But at least Trudeau forced Harper back to the issue. Just before calling the current federal election, Harper travelled to Saskatchewan for a joint appearance with Premier Wall. Ahead of the appearance, media reports said he would join Wall’s call for the abolition of the Senate. But instead Harper surprised reporters by promising a formal moratorium on further Senate appointments. He had left nearly two dozen seats vacant in the wake of the Senate expense scandal. Now he would campaign on the principle of not appointing any more senators.

If Harper is re-elected and the moratorium goes into effect, the Senate is unlikely to empty out of members anytime soon. Senate Speaker Leo Housakos is still in his 40s and might not retire before 2043. Some observers suggest that refusing to appoint senators would impair the Senate’s ability to function, and they raise the possibility of the Supreme Court or the governor general forcing a prime minister to make appointments. This wild speculation is, frankly, silly, but in any case is beside the point. The Senate will be able to function quite comfortably for at least four years after the next election.

If Harper is re-elected, his moratorium on appointments means the cause of reforming the Senate lives to fight another day, probably under another prime minister. In 2007, when speaking in front of Australia’s Parliament, Harper mused that if the Canadian Senate is not reformed, it must, like the upper houses of the provinces, vanish. This would be unfortunate. As Harper reminded senators in his 2006 testimony, bicameralism is valuable itself. But the Senate must be effective to contribute to bicameralism, and to be effective it needs a democratic mandate. That remains the key choice: an effective and therefore elected Senate contributing to Canadian constitutionalism or no Senate at all. The status quo does not serve any constitutional purpose.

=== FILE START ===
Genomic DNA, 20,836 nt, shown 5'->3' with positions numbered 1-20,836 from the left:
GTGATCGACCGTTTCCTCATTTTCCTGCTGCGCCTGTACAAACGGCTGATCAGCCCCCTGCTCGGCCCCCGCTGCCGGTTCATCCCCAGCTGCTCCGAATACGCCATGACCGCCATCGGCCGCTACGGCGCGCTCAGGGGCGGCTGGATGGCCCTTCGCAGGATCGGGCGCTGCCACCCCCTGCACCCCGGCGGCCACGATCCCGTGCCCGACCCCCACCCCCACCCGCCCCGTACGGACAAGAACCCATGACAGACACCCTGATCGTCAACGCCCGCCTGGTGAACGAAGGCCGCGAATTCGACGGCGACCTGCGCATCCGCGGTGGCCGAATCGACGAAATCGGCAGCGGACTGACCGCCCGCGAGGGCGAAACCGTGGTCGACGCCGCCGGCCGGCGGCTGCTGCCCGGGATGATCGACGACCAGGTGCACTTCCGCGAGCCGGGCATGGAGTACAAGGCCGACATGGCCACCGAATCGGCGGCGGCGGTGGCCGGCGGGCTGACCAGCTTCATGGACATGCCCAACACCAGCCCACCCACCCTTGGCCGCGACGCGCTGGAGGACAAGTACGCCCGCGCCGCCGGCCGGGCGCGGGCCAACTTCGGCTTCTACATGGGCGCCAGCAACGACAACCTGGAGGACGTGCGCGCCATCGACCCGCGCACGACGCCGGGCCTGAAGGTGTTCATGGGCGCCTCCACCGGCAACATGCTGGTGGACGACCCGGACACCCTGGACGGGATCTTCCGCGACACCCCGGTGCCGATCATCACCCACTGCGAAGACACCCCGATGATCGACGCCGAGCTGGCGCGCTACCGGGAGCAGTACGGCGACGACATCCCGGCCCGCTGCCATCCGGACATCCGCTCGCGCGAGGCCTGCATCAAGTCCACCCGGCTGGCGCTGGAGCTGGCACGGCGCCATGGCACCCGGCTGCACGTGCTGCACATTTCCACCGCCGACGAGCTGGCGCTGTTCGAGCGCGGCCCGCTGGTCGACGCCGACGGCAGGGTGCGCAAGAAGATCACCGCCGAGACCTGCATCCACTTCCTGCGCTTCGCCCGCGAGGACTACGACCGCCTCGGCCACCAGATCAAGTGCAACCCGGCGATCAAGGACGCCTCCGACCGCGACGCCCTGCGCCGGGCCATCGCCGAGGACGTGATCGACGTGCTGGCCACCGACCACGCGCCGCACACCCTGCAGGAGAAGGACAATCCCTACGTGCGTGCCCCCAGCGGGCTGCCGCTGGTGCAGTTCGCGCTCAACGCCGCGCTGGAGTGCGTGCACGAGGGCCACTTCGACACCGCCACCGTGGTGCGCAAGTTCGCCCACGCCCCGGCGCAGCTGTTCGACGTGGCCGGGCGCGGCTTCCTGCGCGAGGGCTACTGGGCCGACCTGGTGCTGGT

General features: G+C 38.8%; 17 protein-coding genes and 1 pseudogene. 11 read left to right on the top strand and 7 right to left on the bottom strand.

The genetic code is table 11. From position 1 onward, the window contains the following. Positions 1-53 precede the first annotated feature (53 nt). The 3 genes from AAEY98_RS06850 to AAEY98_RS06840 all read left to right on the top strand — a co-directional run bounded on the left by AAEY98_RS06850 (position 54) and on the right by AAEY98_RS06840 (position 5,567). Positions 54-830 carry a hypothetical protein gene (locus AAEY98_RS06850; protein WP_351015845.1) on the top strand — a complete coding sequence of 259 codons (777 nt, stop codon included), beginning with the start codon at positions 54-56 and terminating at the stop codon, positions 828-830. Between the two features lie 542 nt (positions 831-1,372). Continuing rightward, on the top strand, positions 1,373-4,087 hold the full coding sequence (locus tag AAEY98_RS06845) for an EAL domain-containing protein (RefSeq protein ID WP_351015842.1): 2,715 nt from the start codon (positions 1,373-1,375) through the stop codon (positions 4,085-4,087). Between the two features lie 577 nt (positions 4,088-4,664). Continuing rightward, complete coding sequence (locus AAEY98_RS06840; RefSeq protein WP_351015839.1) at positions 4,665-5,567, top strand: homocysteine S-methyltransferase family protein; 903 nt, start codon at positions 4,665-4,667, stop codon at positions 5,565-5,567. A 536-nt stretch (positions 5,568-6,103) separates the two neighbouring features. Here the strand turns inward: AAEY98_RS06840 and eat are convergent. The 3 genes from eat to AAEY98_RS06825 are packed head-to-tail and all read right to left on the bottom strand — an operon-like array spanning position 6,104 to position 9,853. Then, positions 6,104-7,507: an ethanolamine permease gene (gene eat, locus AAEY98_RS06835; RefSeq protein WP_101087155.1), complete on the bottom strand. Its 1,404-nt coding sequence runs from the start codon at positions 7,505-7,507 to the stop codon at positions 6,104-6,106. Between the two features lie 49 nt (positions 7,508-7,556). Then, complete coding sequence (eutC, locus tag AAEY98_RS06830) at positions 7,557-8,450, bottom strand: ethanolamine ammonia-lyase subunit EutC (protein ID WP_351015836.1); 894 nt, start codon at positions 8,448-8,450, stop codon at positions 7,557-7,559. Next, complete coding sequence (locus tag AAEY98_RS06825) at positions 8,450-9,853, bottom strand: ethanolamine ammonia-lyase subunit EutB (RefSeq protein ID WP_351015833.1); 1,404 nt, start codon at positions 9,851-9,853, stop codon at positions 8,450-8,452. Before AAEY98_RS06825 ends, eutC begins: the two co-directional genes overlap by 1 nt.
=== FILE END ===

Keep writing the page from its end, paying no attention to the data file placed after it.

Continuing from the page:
Could Harper move ahead on an incrementalist agenda for reforming the Senate? The Supreme Court has left open one small possibility. Harper and Premier Philippe Couillard, acting together, could abolish the antiquated rule requiring Quebec’s senators to be appointed for each of the 24 original electoral divisions of Lower Canada. This rule prohibits the appointment of senators covering the northern portion of the province. The Court’s decision also opened the door to quick action to abolish the property qualification for senators. And then, if these amendments pass, Harper and Couillard could, together, propose a constitutional amendment that simultaneously recognizes the Québécois as a nation within a united Canada, shortens the tenure of senators and provides for Senate elections. If they successfully press the other provinces to ratify either amendment, they would go down in the history books as the greatest constitutional reformers in Canadian history since Confederation.

Of course, if Harper loses, one of his opponents will get the next move. Tom Mulcair has promised to abolish the Senate, a recipe for reinforcing the status quo. Justin Trudeau’s plan for appointing “qualified” senators is a recipe for doing the same. Just as Barack Obama looks to be leaving the White House without having closed Gitmo…

Ian Brodie
Ian Brodie is associate professor in the Law and Society Program at the University of Calgary. He was chief of staff to former prime minister Stephen Harper from 2005 to 2008.